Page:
The new economic war has begun as the US sanctions China chip export which could lead to another global supply chain. Is this really the right move for the US? What other tech leaders and analysts think about this. Let’s dive in!
The Chinese commerce ministry has announced that it has filed a dispute with the World Trade Organization regarding the United States’ restrictions on chip exports.
In a statement released on the 12th of December, the ministry claimed that these restrictions pose a threat to global supply chains.
In October, the United States implemented new export controls that are intended to limit China’s ability to purchase and manufacture high-end chips with military applications.These export controls complicate China’s efforts to advance its semiconductor industry and develop advanced military systems.
The United States has implemented export restrictions on certain chips used in supercomputing, as well as stricter requirements for the sale of semiconductor equipment. These measures are intended to limit China’s access to advanced technology.
In October, the US Commerce Department stated that the new export controls are intended to prevent sensitive technologies with military applications from being obtained by China’s military, intelligence, and security services.
These measures are aimed at safeguarding the United States’ technological advantage and national security.
The Chinese Ministry of Commerce has accused the United States of obstructing normal international trade in products such as chips, threatening the stability of the global industrial supply chain, violating international trade rules, and engaging in protectionist practices.
The ministry has stated that these actions by the United States have disrupted normal trade and negatively impacted the global economy.
According to a statement released by the Chinese Ministry of Commerce, the dispute filed with the World Trade Organization is intended to defend China’s legitimate rights and interests.
The ministry has called on the United States to abandon its zero-sum mentality and address the issue through constructive dialogue. Tech executives in Japan have expressed skepticism about the long-term effectiveness of the United States’ latest chip export controls on China, stating that these measures are unlikely to inhibit China’s progress in artificial intelligence and supercomputing.
This opinion calls into question the ability of the sanctions to effectively achieve their stated goals.
As the United States attempts to persuade the Netherlands and Japan, both major players in the global chipmaking industry, to enter into a trilateral agreement that would impose additional restrictions on China’s access to chipmaking tools.
The two tech executives, Hiroaki Kitano from Sony and Takayuki Morita from NEC have voiced their concerns about the potential effectiveness of these measures.
These warnings come amid ongoing efforts by the US to curb China’s technological advancement.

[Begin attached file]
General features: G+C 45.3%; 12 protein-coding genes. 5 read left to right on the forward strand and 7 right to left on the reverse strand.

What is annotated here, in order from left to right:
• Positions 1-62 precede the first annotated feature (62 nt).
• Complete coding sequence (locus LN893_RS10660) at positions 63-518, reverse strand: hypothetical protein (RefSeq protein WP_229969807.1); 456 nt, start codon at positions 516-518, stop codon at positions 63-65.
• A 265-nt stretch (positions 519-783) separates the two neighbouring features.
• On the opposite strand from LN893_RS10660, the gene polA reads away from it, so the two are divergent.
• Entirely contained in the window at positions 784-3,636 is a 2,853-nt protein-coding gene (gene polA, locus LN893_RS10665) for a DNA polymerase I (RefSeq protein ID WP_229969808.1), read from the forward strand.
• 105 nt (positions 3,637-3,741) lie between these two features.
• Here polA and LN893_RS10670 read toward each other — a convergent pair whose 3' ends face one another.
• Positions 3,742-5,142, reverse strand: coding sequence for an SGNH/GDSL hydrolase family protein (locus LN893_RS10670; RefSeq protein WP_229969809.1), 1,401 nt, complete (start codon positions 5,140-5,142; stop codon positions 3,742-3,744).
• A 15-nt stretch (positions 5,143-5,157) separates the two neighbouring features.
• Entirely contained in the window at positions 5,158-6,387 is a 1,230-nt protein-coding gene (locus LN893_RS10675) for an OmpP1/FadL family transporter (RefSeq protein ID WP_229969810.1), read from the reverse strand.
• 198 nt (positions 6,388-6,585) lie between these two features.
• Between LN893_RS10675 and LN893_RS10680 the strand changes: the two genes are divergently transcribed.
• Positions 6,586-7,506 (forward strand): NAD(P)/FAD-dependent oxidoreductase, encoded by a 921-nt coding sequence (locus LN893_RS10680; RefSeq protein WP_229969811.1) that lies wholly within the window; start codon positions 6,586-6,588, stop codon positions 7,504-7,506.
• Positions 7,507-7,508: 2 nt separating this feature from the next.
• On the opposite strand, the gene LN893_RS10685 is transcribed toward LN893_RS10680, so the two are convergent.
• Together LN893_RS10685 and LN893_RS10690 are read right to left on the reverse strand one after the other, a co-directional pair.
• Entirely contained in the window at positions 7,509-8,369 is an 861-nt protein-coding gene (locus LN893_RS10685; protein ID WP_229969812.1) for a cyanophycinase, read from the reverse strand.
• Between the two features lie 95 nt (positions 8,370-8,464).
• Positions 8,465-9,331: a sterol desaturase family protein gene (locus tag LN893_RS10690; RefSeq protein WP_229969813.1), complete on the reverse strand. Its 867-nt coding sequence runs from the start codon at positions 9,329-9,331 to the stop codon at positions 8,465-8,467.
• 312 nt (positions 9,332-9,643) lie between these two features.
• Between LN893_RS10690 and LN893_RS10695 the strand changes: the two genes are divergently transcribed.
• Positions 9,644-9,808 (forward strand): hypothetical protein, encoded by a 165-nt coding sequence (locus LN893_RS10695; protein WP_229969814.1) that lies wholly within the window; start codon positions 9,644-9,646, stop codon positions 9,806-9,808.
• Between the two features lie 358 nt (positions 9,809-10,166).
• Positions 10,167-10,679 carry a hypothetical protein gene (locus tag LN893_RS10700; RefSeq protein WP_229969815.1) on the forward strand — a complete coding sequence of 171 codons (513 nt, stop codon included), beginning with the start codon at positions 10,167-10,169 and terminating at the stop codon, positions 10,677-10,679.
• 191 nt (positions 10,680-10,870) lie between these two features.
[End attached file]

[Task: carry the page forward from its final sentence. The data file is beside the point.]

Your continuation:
According to an interview with the Financial Times, executives from Sony and NEC anticipate that the US-led sanctions on China’s access to semiconductors will only have a temporary impact,
and it is entirely possible that China’s global presence in artificial intelligence will continue to grow despite these measures.
These executives have expressed doubt about the long-term effectiveness of the sanctions in curtailing China’s technological progress.
Some analysts also believe that the latest export controls implemented by the United States may accelerate China’s efforts to expand its domestic chip industry, which is part of the Chinese Communist Party’s Made in China 2025 plan to become a global leader in artificial intelligence and quantum computing.
These measures may incentivize China to prioritize the development of its own advanced technology in response to the restrictions imposed by the US.
The United States and China have a long history of tensions and conflicts over a range of issues including technology, trade, Hong Kong, Taiwan, and human rights.
These disputes have contributed to the ongoing geopolitical rivalry between the two superpowers.
Prior to the implementation of the latest chip export controls, the Pentagon added 13 additional Chinese companies, including drone manufacturer DJI and surveillance firm Zhejiang Dahua Technology, to its blacklist of military-linked entities.
These measures are part of the United States’ ongoing efforts to counter China’s military and technological advancement.
The US employees as well as support personnel of American chip equipment makers and other suppliers.
Including Applied Materials and Lam Research had to leave Chinese semiconductor companies such as Yangtze Memory Technology soon after Washington imposed its export curbs, which prevents US citizens and green card holders from aiding China’s semiconductor industry.